Working in the development sector is always a rewarding – and eye-opening – experience. While I was working with a group of migrants in the industrial belt of Ahmedabad, I got to see a totally different world that exists, nearly invisibly, in the midst of more privileged society. This sector – of approximately 80 million Migrant Workers in India – is deprived of even the bare minimum of basic human rights.
Uneven development is the main cause of India’s migration of workers, a human phenomenon which has historical, social, and developmental roots and wider implications. And the development policies by all the governments since Independence have accelerated the process of migration.
According to a study 77% of the population, i.e. nearly 840 million Indians, live on less than Rs.20 ($0.4) a day. Hence, the rural people from the downtrodden and backward communities and regions such as Bihar, Orissa, and Uttar Pradesh travel far afield seeking employment in the construction of roads, irrigation projects, commercial and residential complexes, building the new “shining” India.
Though these migrants are 70% of the ground level workforce in the factories of Ahmedabad, this population still remains invisible because there are no official records of the migrants maintained either by source or destination services.
Types of Migrant Workers
Migration in India is predominantly from a short distance, with around 60% of migrants changing their residences within their district of birth and 20% within their State (province). The rest move across the state boundaries.
It is estimated that there are at present around 80 million migrants working in India, including:
- 40 million in the construction industry
- 20 million domestic workers (92% of the domestic workers are women, girls, and children, and 20% of these females are under 14 years of age, according to a study conducted by the organization “Social Alert”)
- 7 million sex workers
- and around 12 million who work in illegal mines
Short-term: This part of the city is full of mostly seasonal Migrant Workers who have come from different states of India to earn a living, especially from the states like Bihar, Uttar Pradesh, Madhya Pradesh, and Rajasthan, which lack basic infrastructure to support them. They come to Ahmedabad at a time of the year when there is no agricultural work available in their native states. They work in various factories in Ahmedabad on contract for 4-5 months and return home once they have collected some amount of money.
Long-term: The second group is mostly male migrants with families in their native states. This is a more stable group, from the far off states like Bihar and Uttar Pradesh, and this group stays for a longer time. They make one or two visits to their native homes on an annual basis. They return and continue working here until they retire or develop a major illness for which they need family support.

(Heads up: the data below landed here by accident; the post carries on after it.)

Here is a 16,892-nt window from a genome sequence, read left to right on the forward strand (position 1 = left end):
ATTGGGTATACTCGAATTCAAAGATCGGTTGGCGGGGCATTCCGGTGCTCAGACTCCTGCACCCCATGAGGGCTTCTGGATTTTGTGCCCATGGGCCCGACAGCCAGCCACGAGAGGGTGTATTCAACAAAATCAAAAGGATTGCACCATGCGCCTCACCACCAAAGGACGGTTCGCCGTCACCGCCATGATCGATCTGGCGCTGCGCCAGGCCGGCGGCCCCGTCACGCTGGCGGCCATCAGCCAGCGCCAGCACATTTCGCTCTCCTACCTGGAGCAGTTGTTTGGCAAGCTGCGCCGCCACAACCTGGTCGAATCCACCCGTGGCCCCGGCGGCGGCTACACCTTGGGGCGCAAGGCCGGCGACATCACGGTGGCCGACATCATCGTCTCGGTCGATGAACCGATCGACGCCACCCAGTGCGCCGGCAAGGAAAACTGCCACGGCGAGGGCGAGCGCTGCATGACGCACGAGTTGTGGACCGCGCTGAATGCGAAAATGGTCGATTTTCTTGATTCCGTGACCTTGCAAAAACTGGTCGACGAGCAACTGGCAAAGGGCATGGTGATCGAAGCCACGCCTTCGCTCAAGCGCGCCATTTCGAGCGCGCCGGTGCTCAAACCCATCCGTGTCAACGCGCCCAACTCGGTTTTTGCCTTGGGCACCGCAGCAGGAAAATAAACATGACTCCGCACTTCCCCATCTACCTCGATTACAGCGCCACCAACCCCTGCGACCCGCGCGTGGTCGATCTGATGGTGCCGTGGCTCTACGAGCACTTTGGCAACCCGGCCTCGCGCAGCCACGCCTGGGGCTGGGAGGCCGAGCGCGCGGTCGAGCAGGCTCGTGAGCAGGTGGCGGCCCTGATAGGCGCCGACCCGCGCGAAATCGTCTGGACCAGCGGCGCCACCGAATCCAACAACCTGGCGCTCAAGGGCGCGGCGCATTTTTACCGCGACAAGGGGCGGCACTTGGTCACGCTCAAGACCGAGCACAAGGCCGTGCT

With no identity in an unknown city, a 12-hour work shift from 8am to 8pm, filthy accommodations without ventilation, only two meals a day (sometimes only one), these workers are forced to work and stay in worst living conditions.
Yet, what they take back home with them at the cost of these vulnerabilities is questionable. Forget about social securities like insurance and emergency care facilities; primary healthcare is also not available to these workers considering their inability to access the government services and unaffordability of accessing private ones.
This situation forces them to continue working even with ill health and leads to delayed detection of critical illnesses that are sometimes even fatal.
Rampant Occupational Hazards
Another major threat is the occupational hazards to which these Migrant Workers are exposed. The factories where they work use a lot of chemicals for dyeing, shading, and washing of textiles and the irony is that these workers handle these chemicals bare-handed and sometimes barefoot.
Here is one incident I witnessed. Sadly, almost 70% of the Migrant Workers in this area work in these conditions:
I was in sitting in one of the local private clinics in this area, and an employer came with one of his workers who had developed severe pain in the lower back. This person’s pain resulted from his work in the packaging department of one of the local mineral water supplies, where he loads 20-liter water jars on the delivery trucks.
However, another disease that was very apparent was the skin erosion on the lower limbs of this person from the knees to ankles. The cause? He was standing in chemically treated water for 8-10 hours a day while packing the jars. There were no precautions provided by the employer such as gum boots and gloves to avoid this situation.